Court Hears Challenge To Arizona's Immigration Law
RENEE MONTAGNE, Host:
This is MORNING EDITION, from NPR News. Good morning. I'm Renee Montagne.
MARY LOUISE KELLY, Host:
The first legal challenge to Arizona's new immigration law began playing out yesterday in a Phoenix courtroom. Federal Judge Susan Bolton heard the arguments, and she's going to hear many more. Bolton is set to hear six of the seven lawsuits filed to block the measure. NPR's Ted Robbins was at yesterday's hearing and has this report.
TED ROBBINS: Salgado, the plaintiff, is David Salgado, a Phoenix police officer who does not want to enforce the new law because he thinks it's unconstitutional. He also fears being disciplined or fired if he doesn't enforce the law. He brought suit, along with the organization Chicanos Por La Causa, as he told reporters, because he thought it was the right thing to do.
DAVID SALGADO: When this law was created, when it was established and when it signed, I knew I had to take a step of faith on blocking this law because I had a duty to do that, as far as a citizen of Arizona and a Phoenix police officer.
ROBBINS: The defendant Brewer is, of course, Jan Brewer, Arizona's governor. She was not at the courthouse, but her lawyer, John Bouma, told reporters that the law should be allowed to take effect so people can see how it works.
JOHN BOUMA: People can spin all their horror tales - and they all have - but what's really important is what actually happens, and the statute can always be examined in light of how it's actually implemented.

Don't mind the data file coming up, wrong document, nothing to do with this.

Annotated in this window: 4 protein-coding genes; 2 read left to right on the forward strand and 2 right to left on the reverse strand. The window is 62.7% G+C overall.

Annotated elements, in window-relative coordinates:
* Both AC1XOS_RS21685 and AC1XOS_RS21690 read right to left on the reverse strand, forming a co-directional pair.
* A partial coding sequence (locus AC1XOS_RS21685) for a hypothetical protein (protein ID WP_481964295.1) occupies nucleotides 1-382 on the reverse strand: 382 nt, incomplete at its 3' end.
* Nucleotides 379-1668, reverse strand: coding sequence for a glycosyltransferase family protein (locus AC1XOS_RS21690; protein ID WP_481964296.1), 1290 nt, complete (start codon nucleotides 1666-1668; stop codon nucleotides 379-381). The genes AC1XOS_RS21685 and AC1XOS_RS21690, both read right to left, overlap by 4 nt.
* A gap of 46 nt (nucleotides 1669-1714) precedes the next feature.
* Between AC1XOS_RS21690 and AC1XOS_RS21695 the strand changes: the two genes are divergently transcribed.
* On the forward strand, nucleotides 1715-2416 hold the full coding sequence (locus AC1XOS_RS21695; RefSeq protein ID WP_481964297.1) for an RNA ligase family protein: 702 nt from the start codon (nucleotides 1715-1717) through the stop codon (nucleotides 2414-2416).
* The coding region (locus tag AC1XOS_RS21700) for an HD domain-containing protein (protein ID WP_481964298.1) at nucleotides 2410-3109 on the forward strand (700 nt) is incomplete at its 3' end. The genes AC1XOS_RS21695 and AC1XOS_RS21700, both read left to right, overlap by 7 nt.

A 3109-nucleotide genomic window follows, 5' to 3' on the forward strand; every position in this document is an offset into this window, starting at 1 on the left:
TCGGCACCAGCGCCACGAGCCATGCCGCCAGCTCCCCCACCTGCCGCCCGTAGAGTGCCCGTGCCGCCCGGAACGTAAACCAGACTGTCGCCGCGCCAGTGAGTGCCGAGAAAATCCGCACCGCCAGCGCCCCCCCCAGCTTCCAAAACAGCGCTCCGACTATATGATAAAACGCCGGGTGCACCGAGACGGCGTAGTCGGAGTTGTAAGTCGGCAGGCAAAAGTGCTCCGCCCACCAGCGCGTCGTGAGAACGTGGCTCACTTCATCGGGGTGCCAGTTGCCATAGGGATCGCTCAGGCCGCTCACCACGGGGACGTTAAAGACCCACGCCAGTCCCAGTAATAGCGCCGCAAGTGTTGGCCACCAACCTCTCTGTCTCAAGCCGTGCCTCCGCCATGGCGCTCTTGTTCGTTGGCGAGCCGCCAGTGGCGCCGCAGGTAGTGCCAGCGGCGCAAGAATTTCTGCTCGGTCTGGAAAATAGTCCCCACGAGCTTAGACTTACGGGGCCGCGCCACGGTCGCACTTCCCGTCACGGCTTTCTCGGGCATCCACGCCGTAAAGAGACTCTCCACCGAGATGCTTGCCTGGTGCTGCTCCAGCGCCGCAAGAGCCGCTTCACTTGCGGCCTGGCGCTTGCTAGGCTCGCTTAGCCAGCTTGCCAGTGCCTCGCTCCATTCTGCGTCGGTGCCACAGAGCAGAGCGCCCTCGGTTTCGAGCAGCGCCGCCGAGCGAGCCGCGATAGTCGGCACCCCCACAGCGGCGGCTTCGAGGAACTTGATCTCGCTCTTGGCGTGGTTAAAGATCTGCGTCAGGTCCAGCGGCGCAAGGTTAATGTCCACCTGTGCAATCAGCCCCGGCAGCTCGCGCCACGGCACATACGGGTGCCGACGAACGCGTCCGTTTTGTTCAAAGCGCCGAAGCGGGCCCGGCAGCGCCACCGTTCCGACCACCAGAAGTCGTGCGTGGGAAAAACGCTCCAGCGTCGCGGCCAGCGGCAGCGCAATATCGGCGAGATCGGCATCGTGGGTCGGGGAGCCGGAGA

ROBBINS: Judge Bolton asked a lot of questions in this hearing of both sides, but her sharpest questioning came over a section of the law which requires police to hold suspects until federal immigration authorities determine their status. Here's how Salgado's attorney, Stephen Montoya, put it to reporters.
STEPHEN MONTOYA: This law expressly allows law enforcement agencies to detain someone indefinitely until they prove they're an American citizen.
ROBBINS: Judge Bolton used herself as an example. She asked the state's attorney, John Bouma, what would happen if she were stopped for speeding, a minor offense, and an officer thought she might be in the country illegally. Would she be detained by the side of the road or taken to jail until the feds said she was a citizen? Bouma says Arizona's police officers know what to do.
BOUMA: We have 15,000 well-qualified police officers out there who make these kinds of decisions everyday on roadside stops and elsewhere.
ROBBINS: Ted Robbins, NPR News.
NPR transcripts are created on a rush deadline by Verb8tm, Inc., an NPR contractor, and produced using a proprietary transcription process developed with NPR. This text may not be in its final form and may be updated or revised in the future. Accuracy and availability may vary. The authoritative record of NPR’s programming is the audio record.